Exceptions to the Volcker Rule

Members of Congress aren't the only ones working hard on the financial regulation effort. Banking industry lobbyists are also striving to create loopholes in new regulations that would endanger the profits of of the firms they represent. The Volcker Rule, which would prohibit proprietary trading, is one of the biggest targets they're aiming at. While this probably shouldn't come as a shock to anyone, it has many financial reform advocates unhappy. But could these loopholes do more good than harm?

The New York Times reports on these efforts, some of which we've actually known about for more than a month:

To secure the support needed for their bill, Senate negotiators are leaning toward creating a series of exemptions to the Volcker Rule that would allow banks to continue to operate these businesses as investment funds that hold only client money, according to several Congressional aides, industry officials and lawyers.

The three main changes under consideration would be a carve-out to exclude asset management and insurance companies outright, an exemption that would allow banks to continue to invest in hedge funds and private equity firms, and a long delay that would give banks up to seven years to enact the changes.

The spirit of the Volcker Rule is to prevent banks from investing their own money in risky endeavors, which could endanger customer accounts. But that end wouldn't be harmed through these loopholes. The financial companies would be able to continue to engage in trading activities, but those would be limited to using clients' money.

Let's consider each loophole separately:

Insurance & Asset Management

It's kind of hard to imagine these firms not engaging in trading activities. Investing has long been a major function each business. For example, without the ability to derive investment income, insurance premiums would rise, which probably won't draw many cheers from consumers. So long as we're talking about these firms investing customers' money at their own request, it's hard to see how this conflicts with the spirit of the Volcker Rule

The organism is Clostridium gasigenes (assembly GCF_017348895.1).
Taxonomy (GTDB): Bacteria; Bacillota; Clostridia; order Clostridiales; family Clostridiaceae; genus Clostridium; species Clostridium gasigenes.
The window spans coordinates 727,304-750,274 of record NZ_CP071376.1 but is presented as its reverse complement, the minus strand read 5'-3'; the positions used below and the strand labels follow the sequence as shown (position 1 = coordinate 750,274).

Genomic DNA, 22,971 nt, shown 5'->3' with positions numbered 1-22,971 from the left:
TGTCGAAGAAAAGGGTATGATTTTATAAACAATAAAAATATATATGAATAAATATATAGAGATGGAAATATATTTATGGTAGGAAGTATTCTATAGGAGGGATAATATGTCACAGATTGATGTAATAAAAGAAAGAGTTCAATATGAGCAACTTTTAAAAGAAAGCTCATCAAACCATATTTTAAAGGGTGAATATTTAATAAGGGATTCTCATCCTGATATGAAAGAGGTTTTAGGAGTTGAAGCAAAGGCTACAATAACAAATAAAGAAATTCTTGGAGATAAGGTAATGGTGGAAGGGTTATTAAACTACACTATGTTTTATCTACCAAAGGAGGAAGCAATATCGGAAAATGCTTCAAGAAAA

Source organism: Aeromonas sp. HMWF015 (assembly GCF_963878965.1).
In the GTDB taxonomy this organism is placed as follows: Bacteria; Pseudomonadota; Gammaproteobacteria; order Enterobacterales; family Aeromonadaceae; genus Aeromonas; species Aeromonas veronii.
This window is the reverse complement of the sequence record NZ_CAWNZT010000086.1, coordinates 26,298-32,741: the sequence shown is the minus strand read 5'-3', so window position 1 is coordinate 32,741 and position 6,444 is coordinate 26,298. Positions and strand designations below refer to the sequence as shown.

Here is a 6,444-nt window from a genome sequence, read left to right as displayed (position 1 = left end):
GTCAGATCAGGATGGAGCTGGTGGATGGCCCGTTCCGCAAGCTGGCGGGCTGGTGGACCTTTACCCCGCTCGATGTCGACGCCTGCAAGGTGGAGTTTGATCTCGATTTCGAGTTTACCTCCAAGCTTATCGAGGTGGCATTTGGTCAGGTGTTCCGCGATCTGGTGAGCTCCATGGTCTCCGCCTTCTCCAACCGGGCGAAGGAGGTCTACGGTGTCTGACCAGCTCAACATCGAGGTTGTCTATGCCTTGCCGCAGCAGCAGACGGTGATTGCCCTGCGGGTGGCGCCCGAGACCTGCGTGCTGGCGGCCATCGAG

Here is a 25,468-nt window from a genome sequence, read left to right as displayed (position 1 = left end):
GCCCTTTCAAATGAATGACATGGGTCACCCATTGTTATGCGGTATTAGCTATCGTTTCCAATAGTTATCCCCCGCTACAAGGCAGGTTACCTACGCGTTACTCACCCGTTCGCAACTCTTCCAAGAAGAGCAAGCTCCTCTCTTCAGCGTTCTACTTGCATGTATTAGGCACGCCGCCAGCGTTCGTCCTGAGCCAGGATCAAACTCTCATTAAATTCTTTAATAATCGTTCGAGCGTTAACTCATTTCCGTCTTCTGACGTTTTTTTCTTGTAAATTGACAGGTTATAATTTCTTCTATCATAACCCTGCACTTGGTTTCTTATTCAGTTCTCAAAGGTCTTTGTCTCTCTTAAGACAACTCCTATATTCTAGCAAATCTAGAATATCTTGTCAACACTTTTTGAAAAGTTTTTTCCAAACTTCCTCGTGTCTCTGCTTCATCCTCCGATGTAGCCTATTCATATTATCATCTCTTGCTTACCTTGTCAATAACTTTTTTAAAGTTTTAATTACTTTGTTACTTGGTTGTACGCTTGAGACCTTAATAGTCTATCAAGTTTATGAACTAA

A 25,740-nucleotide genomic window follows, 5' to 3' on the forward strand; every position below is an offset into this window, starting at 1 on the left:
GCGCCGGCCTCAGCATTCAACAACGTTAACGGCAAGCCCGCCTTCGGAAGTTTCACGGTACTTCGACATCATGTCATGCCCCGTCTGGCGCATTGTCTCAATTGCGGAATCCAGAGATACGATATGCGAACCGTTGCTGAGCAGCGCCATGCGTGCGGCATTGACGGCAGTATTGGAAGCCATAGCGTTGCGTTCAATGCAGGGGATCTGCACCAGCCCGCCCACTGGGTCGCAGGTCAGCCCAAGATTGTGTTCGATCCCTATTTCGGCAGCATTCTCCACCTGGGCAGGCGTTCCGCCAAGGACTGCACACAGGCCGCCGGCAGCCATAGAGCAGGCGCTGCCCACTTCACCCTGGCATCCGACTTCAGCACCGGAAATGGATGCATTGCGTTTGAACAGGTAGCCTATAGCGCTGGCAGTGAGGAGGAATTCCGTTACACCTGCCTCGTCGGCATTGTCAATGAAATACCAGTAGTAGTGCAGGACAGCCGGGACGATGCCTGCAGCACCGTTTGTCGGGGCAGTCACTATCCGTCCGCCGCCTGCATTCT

Hedge Funds & Private Equity

Again, if these investments are at clinets' request, where's the problem? Even if the investments do poorly, the customers tied to those investments will lose money. The bank, and its retail customers, will be unharmed. And besides, hedge funds and private equity firms did not play a significant role in causing the financial crisis.

Long Delay

If this rule is a major shock to the industry, and financial reform advocates are certainly hoping it is, then allowing ample time for adjustment seems perfectly reasonable. As noted here, when you deprive banks from one source of income, they need to find a way to make it up elsewhere. A prohibition on proprietary trading will result in banks needing to restructure their strategies. For the good of financial stability, it's best if this transition is a gradual one.

Whether you agree with the spirit of the Volcker Rule or not, it's hard to see how these exclusions cause any harm to financial stability. Instead, they would help to cushion the blow that the industry will feel. That's for the best, since a healthy banking sector benefits everyone.

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Daniel Indiviglio was an associate editor at The Atlantic from 2009 through 2011. He is now the Washington, D.C.-based columnist for Reuters Breakingviews. He is also a 2011 Robert Novak Journalism Fellow through the Phillips Foundation. More

Indiviglio has also written for Forbes. Prior to becoming a journalist, he spent several years working as an investment banker and a consultant.

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